Humble Objects

Ego is the Enemy. Ego can cause us all kinds of problems in our personal and professional lives. When it comes to software, it is no different. Objects and VIs that have large egos create problems. One of the problems they cause is that they make it very hard for us to test our code. What does it mean for an object or VI to have a large ego? It means it tries to take on too many responsibilities.

Here is an example of some hard to test code. This method is not very humble.

In the example above, the method is not only writing to the serial port but also formatting the string as well. It is very difficult to test the logic for creating the string because we can’t call it separately. To test it we have to call the entire VI, which requires us to use the serial port. That makes it hard to verify the result (ie. the string that is written to the serial port). It also makes it harder to automate our testing. The solution is to introduce a Humble Object to separate the logic form the hard to test code (in this case the serial port).

Same Code Refactored to use a Humble Serial Port Object.

To make this code easier to test we introduce a Humble Serial Port Object. This object simply writes data to the serial port. That is why we call it humble. It only does one thing.We also extract the string logic into it’s own subvi.

Now we can test the logic for creating the string we are going to write to the serial port.

Now that the string logic is in its own subvi, we can drop it into a test method. Now we can test the logic completely separate from the serial port. We can now run the test automatically on any machine without worrying about serial port settings.

Where else can this idea be used? It works for talking to hardware via serial, TCP/IP, DAQmx, etc. It works for calling DLLs or Python functions. It works for GUIs. It works for databases. I am sure you can come up with other good use cases.

4 Comments on “Humble Objects

  1. This idea has completely changed the way I develop. It use to be stressful to think about how I was going to create a unit test for many of the situations you bring up. Not anymore with the use of humble objects.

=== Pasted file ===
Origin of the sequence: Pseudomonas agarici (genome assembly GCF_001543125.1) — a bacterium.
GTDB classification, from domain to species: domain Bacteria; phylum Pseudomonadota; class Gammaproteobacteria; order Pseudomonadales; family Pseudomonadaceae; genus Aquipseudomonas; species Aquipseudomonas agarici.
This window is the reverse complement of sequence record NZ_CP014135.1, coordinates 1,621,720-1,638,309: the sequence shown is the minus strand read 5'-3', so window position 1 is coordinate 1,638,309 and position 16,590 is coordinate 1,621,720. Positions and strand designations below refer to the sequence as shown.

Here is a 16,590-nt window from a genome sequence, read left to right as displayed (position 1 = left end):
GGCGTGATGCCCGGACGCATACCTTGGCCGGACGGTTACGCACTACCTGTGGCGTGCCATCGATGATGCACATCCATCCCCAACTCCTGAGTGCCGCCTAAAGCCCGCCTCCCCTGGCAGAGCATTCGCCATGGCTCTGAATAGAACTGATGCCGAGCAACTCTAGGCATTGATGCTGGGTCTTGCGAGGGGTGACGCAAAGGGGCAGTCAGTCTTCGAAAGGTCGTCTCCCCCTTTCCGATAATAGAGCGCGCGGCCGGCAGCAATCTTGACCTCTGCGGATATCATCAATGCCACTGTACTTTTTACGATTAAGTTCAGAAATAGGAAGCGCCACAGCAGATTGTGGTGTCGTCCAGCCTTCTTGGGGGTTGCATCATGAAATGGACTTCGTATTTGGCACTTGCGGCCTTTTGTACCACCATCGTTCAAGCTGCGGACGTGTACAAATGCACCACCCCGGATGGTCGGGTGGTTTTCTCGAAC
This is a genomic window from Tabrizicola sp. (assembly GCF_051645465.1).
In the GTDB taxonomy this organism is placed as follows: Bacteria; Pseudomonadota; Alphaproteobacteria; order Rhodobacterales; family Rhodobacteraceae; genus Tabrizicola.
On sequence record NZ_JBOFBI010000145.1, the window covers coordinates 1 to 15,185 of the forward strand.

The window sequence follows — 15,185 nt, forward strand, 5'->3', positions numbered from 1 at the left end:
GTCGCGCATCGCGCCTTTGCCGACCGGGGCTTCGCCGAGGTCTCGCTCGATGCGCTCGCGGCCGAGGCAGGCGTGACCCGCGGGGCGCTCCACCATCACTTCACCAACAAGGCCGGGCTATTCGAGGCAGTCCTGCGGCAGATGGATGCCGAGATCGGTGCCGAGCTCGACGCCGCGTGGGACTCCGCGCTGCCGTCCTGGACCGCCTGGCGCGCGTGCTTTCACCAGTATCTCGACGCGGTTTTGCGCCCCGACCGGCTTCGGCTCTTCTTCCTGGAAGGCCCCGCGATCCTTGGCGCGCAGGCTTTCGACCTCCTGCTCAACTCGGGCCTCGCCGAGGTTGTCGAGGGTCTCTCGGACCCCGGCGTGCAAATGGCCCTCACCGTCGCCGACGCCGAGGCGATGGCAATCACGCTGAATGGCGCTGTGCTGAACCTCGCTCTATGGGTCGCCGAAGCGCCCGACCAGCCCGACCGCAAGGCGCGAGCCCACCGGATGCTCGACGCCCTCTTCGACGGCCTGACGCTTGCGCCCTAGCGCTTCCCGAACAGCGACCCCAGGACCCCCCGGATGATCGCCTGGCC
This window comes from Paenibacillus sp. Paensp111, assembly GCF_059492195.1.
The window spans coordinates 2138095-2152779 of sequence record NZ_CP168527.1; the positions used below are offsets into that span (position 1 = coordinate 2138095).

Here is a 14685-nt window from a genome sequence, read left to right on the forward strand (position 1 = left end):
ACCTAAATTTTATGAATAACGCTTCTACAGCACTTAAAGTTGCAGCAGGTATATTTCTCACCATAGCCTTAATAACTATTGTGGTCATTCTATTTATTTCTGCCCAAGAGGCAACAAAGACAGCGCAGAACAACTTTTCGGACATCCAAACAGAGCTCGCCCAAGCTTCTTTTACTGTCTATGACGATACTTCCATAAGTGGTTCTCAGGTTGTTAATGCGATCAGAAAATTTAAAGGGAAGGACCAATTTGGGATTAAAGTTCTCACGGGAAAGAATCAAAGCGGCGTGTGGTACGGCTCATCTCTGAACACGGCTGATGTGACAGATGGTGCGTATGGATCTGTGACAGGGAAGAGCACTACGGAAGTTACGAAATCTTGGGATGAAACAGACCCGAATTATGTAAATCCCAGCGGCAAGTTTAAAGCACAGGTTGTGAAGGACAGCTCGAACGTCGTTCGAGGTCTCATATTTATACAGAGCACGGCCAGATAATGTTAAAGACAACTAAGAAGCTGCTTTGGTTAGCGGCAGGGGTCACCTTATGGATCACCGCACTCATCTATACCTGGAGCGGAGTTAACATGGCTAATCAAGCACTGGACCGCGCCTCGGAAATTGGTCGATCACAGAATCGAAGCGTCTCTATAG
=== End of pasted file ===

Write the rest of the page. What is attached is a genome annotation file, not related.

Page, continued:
Plus you probably should not be unit testing other client APIs, and this helps with that.

    • I find that in general unit testing makes development less stressful. I know my code works (and I can prove it). I can make changes to my code without worrying about breaking things, and if I do, the unit tests point to exactly where the problem is.

  2. I can see the value in this idea (and really enjoyed your discussion of it in your recent webinar!) but wonder about the formatting VI being public.

    For me, this is a VI used only by the specific instrument class. Obviously making it public allows testing, but I’d rather nobody else saw it or its existence. Am I overly hiding this method (and if so, who/what else really needs it?)

    Community scope gives me one way around this but generally seems an unfortunate (or at least discouraged) tool for testing.

    Are there better options (or just other options) that I’ve missed here? What are your preferences and reasons for your choice in non-example codes?

    Thank you again for all the material you provide – it’s always useful to read more from people who are really doing good work with LabVIEW.

    • Christian,
      I agree with your sentiments. Generally, I find community scope to be a code smell. It always leads me to consider if there is a better way to do it.

      One possibility might be to make a standalone string converter class. Make the class public so you can test it. Then use composition so that serial instrument driver contains in its private data a string converter object. Don’t expose that object.

      Now the one issue you run into is that anyone can drop a string converter object somewhere else. I don’t know how to get around that without making it community scope. Now if the string converter was generic, that probably wouldn’t be a concern. Let it be public and maybe someone has a legitimate use case somewhere else. In this case it is not very generic so maybe community is the way to go. Or perhaps just clearly label what it is for -put in the name of the class ie serial converter for instrument xxx – and don’t care if someone uses it somewhere else. If they do then that is their problem.

      Just kind of thinking out loud here. Hope that helps.

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